An inspiring journey into epilepsy awareness and taking control of your own health issues

Nicknames, I’m a big fan!  Whenever I meet someone new whether they be work colleagues, friends or lovers, by the time that first meeting has ended, I have already endorsed them with a cheeky, fun nickname that I can endear myself to them by. It’s my thing!

 I too have been called many names in my life by many people. I didn’t even know my name was Lainie until I was 26 as no one ever called me it. Lobos, Lulu, Lanelle, Leisel, Chait, Burger, Lionel, Slag, Chaitskillz, Weenie,180, Paris and now Electro Girl. I love being called all of these things, because to me, it represents a level of comfort, a kinship if you will, between your friends and family with you that is special to your relationship with the person that gave you the nickname. It’s your thing together. A bond. A loving memory that will stay with you and make you smile when you think of the name.

Of course there’s always exceptions to the rules and on the other polar opposite of these endearing names by loved ones, come the nasty names that you receive for various reasons, especially when they were from the boys in the school yard calling me “fatty” and ugly” but I just told them they smelt so I guess, to me, that made it feel even – weak comeback but nevertheless it was empowering at the time. Nowadays I have so much more colour in my responses but that is saved for another blog.

I have dabbled in stand-up comedy for the past 4 years and with this hobby sometimes comes the inappropriate heckles about gender (if you’re female and apparently not funny), your comedy and your appearance which I haven’t loved I must admit but I guess, the hecklers, like mosquitos, have a wonderful use on this planet, I’m just not sure what that is. In saying that, the innocent shout from men in cars “you’re hot” that I used to get would be really welcomed now that I’m over 45, but alas they have disappeared along with the wolf whistle due to the current climate of gender issues and respect or is it simply that I’m old and washed up now?!

Why I’m bringing all this up is that some people, like myself, with conditions that display as different from societies definition of “normal” get called names like retarded, freaky, weirdo, fucked in the head, spaz and one name that has lasted through centuries particularly with people with epilepsy “the devil”. I have never had these names thrown directly at me because I have hidden my seizures from the public at large, but in front of the right crowd, I would be an easy target for these names if my brain happened to need a rewire at the time and I dropped to the ground having a grand mal seizure at their feet.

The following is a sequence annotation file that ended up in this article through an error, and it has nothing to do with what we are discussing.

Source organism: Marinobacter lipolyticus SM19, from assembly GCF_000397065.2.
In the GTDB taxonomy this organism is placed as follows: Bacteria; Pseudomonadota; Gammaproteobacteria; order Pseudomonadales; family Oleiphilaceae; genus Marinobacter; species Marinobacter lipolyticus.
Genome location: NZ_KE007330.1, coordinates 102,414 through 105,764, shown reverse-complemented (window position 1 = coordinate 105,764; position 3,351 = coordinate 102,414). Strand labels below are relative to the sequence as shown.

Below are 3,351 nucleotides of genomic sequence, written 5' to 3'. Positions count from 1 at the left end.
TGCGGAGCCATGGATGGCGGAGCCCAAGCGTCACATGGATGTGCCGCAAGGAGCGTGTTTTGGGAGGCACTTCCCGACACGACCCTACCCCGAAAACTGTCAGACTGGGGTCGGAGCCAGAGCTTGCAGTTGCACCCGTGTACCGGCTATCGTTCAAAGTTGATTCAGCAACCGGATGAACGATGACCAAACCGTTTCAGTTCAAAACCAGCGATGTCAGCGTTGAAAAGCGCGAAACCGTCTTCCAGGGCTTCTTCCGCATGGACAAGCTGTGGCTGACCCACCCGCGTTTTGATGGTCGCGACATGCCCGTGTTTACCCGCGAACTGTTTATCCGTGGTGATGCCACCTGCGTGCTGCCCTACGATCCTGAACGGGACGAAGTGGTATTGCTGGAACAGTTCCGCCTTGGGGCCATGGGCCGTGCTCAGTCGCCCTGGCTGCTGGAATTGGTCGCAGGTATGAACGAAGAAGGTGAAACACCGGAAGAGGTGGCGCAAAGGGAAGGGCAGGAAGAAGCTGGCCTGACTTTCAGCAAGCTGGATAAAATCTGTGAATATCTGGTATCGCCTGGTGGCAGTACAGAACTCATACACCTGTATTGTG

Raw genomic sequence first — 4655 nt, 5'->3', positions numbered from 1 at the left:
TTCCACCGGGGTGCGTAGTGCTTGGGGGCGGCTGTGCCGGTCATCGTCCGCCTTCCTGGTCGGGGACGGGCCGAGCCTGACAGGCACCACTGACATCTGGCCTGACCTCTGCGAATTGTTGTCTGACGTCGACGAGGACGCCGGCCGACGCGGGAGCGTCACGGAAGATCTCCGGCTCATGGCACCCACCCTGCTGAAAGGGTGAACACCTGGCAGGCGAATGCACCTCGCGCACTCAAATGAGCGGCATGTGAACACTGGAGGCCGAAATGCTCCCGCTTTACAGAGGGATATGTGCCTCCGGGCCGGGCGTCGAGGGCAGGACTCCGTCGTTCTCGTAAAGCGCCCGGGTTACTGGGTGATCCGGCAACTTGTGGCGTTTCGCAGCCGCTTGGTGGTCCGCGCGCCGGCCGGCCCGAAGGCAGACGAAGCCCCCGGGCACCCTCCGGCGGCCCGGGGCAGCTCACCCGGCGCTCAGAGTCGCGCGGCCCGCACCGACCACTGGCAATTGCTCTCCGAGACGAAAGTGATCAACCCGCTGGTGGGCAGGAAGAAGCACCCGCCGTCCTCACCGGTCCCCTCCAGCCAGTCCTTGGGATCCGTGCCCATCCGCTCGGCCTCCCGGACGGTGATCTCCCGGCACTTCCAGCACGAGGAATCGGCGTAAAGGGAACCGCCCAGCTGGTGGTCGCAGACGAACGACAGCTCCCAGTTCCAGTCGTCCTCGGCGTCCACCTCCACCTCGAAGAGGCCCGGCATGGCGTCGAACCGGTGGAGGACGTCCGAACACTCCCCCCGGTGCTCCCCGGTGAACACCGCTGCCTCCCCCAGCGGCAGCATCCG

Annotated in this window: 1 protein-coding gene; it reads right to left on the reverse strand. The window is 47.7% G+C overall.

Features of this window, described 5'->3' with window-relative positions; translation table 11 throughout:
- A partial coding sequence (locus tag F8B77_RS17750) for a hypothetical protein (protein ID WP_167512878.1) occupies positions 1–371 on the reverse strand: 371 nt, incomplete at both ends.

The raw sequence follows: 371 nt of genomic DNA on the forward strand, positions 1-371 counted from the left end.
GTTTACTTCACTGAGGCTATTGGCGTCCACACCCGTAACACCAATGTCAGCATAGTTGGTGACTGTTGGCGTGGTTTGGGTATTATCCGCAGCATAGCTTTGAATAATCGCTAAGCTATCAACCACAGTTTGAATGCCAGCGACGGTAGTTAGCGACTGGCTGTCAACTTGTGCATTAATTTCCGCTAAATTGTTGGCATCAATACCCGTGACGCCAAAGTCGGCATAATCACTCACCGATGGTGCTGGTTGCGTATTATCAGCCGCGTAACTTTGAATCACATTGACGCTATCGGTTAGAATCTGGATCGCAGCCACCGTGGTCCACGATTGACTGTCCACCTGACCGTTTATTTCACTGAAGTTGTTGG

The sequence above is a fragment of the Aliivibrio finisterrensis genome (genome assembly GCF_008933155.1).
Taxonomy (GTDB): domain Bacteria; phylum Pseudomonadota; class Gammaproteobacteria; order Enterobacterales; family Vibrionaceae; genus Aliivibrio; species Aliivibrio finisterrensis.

For millennia, epilepsy has been seen to be a condition that is demonic like because the brain was not well understood scientifically, it could only be explained supernaturally:  

For 4 millennia, seizures in infancy were believed to be of supranatural origin and were dealt with by incantations, exorcising rituals, and protective amulets. Instead of pursuing scientific research into their causes, gods, devils, mothers, wet nurses, midwives, or obstetricians were blamed. (1)

Then there was documentation that it was in fact the people experiencing these seizures that were perhaps making these demonic references as way to explain to others what was happening to them:

They have been described well by British writer Margiad Evans who had her own experiences and explained as if it was some type of “alien power that temporarily enters the body and then pushed itself out.

Evans’ describes her own experience, “the old idea of demonic possession … arose not from the onlookers of sufferers in fits but from the sufferers themselves. Because in the violent attacks one feels as though the body has been entered by a terrific alien power; and that that power is trying, after entrance, to push its way out again.” (2)

Personally, I believe nicknames come into play as a form of endearment and love and so when it comes to straight out name calling based on a person’s flaws, weaknesses or vulnerabilities then it’s a whole different ball game.

Yeah, I have epilepsy, but am I possessed by the devil, I think not. I am just a person with an overly electric brain at times that needs a rebooting every now and then. Nothing devilish about that. If anything, I am possessed with strength. So the next time you want to call an epileptic something, yell out – “RESPECT” I’d much rather hear that!

Lainie Chait

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